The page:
You know, the other thing that people said to you was if you o unlimited, then people are going to abuse it. They’re going to start coming to you with tons of small projects. I would have thought that too, in fact. I knew it was unlimited. That’s why in the intro I said, “Does that sound like the right sentence to describe you?” I know it’s unlimited. I have here in my notes that people told you unlimited.
I see here on your website. It says 24/7 access to the world’s best developers for unlimited small jobs. But it just seems so wrong to me that I had to in the moment just check and say, “Did I just tell people it’s unlimited when it’s not?” So, that’s the feedback you got, right? It doesn’t make sense. Why did you push back on it?
Dan: I just made a decision that I’d listened to entrepreneurs for too long and I’d talked to my mates about ideas for too long. I’d been burnt by the Informly experience with all these same people telling they love this idea and it was great and then none of them becoming customers.
So, I just made the decision at that point that I wasn’t going to take people’s advice if it was something I could test. That is something that could easily be tested. It only took me a month of having customers on board to work out if they were going to abuse the service. It just so happened that because of the way we deliver the service, it’s almost impossible to abuse.
Andrew: What do you mean? How do you deliver it? You take one month to do a small project so they can’t come back with the second?
Dan: We take one day. So, we have same-day turnaround. You can only request one job at a time and you can only do it for one website. So, the chance of someone being at their computer 24 hours a day, having a website that has so many small jobs that they’re requesting one every single day is extremely unlikely. Even if they did that, the maximum they would do is 30. In reality, I think we probably had customers request 15, 20 jobs mainly.
We do have a reasonable use. I think this is just getting more over the top. More often than not, it’s because they’re using it for multiple sites or they’re trying to get around the system or they’re trying to request bigger jobs or something like that. So, it just sort of naturally limited itself. That was a big lesson. It was like a lot of people will tell you something that seems to make sense, but if you can test it, then it’s your job as an entrepreneur to test it.
Andrew: I see. The big change, the drastic move was no asking and listening to other people or at least no listening to what other people said, test it, launch it and do it as fast as possible and get real feedback from your customers. That’s the drastic move that took you from almost running out of money to finally having a business that took off, right?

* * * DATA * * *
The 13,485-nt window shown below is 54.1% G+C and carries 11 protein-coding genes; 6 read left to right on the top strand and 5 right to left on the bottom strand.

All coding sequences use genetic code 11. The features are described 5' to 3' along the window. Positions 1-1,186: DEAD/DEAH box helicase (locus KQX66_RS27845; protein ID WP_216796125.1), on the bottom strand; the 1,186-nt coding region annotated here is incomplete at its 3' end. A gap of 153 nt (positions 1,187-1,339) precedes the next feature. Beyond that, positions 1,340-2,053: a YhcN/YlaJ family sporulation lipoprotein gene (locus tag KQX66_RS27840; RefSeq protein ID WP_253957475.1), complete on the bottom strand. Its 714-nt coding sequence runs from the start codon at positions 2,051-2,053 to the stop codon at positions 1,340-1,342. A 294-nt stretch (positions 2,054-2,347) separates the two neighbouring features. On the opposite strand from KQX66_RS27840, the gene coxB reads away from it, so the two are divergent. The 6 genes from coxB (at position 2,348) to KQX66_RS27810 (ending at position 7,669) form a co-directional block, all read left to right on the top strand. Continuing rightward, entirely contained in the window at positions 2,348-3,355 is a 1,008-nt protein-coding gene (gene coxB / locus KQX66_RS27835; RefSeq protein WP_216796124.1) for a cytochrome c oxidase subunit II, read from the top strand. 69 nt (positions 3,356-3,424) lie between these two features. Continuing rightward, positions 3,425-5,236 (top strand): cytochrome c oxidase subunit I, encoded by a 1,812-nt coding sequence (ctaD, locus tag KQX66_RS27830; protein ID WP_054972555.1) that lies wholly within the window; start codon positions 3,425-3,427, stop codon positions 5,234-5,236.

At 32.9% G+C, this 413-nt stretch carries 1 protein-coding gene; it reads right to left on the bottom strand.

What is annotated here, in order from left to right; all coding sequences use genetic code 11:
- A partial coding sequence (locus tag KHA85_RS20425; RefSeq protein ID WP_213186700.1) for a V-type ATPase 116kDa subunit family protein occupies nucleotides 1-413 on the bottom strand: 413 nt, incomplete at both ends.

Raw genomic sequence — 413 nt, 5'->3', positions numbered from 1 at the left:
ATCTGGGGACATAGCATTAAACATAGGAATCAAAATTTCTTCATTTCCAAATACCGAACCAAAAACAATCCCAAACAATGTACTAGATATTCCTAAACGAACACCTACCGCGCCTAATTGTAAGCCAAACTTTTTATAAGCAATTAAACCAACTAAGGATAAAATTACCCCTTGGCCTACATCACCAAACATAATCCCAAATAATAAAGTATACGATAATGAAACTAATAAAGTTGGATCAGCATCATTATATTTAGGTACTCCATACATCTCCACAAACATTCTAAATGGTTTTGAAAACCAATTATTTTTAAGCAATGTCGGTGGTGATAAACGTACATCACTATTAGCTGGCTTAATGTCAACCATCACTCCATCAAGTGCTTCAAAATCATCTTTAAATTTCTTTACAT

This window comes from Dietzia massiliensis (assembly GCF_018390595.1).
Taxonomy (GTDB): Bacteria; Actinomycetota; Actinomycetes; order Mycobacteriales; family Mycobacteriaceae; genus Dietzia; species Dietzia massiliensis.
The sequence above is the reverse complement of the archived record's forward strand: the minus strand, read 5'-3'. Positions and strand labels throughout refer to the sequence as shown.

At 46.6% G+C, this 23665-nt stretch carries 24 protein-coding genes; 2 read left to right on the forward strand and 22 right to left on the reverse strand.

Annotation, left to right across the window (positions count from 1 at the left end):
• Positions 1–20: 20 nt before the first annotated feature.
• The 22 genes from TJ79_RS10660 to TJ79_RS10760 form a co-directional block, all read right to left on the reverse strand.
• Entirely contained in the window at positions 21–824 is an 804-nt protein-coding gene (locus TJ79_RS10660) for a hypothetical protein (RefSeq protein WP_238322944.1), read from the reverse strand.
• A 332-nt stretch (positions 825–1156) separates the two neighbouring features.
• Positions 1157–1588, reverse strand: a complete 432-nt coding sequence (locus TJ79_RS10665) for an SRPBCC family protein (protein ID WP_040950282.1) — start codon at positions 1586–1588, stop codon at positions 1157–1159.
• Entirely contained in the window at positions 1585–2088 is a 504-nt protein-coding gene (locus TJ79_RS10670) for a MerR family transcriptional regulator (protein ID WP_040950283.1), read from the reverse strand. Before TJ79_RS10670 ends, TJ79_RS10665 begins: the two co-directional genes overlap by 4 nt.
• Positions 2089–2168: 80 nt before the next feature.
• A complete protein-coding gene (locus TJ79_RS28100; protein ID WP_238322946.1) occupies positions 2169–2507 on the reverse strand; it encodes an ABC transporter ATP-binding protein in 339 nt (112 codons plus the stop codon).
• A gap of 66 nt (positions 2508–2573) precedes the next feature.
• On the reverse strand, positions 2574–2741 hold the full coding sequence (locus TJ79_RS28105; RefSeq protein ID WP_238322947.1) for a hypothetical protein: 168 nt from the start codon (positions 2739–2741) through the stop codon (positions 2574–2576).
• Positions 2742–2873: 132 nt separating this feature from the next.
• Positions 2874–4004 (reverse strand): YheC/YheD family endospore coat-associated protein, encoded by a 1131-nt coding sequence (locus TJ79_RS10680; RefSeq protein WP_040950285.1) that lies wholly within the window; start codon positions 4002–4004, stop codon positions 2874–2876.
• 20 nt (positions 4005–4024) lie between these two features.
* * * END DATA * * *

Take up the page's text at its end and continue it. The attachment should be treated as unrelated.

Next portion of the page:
Dan: That’s it. That’s the initial step. But the important thing after that is like do you just do what everyone says is a good idea or do you do what’s actually working for you? That’s what I do now. If things aren’t working for me with my content or with projects I’m working on, I kill them and I work on the things that are wrong. Maybe some of these ideas seem crazy, maybe starting a brewery seems crazy, but this thing is getting its own traction.
And it doesn’t make sense for me to work on stuff that entrepreneurs think is a good idea. It makes sense for me to work on stuff that’s getting traction. For whatever reason, it’s hit a nerve with people. I think that’s what entrepreneurs need to do, they need to be almost like a scientist, experimenting with something, just launch things and figure out not hypothetically will work what actually is getting traction, same with content.
Podcasting might be great. It might work really well for Andrew Warner but it doesn’t mean everyone else should do a podcast. Someone else might do the exact same thing you’re doing, it goes terribly and they can’t figure out why and they just keep doing it because it’s working for Andrew. It’s the wrong way to do things. You need to figure out what’s working for you, not spend so much time analyzing why it’s working but just find that momentum where it is working.
Andrew: So, Dan, if I were to say to somebody who asked me, “Should I start a podcast?” If I were to say, “Start a podcast, see if it works for you and if it does continue and if it doesn’t, drop it,” they would say, “It’s going to take me more than seven days to launch a podcast.” And I know that that’s a lie. I know it’s not possible. You can do it within a day. But I wonder can you really create a subscription-based service that does what WP Curve does, which is fix people’s websites, can you create that in seven days with everything that you’re offering?
Dan: That’s an easy question because I did. So, that’s an easy answer. There are a couple of ways to answer it. A lot of other people have done the same thing. A lot of people in my 7 Day Startup group have launched companies, some of them going from $0 to $30k-$40k a month in six months, real businesses. So, yes, it can be done.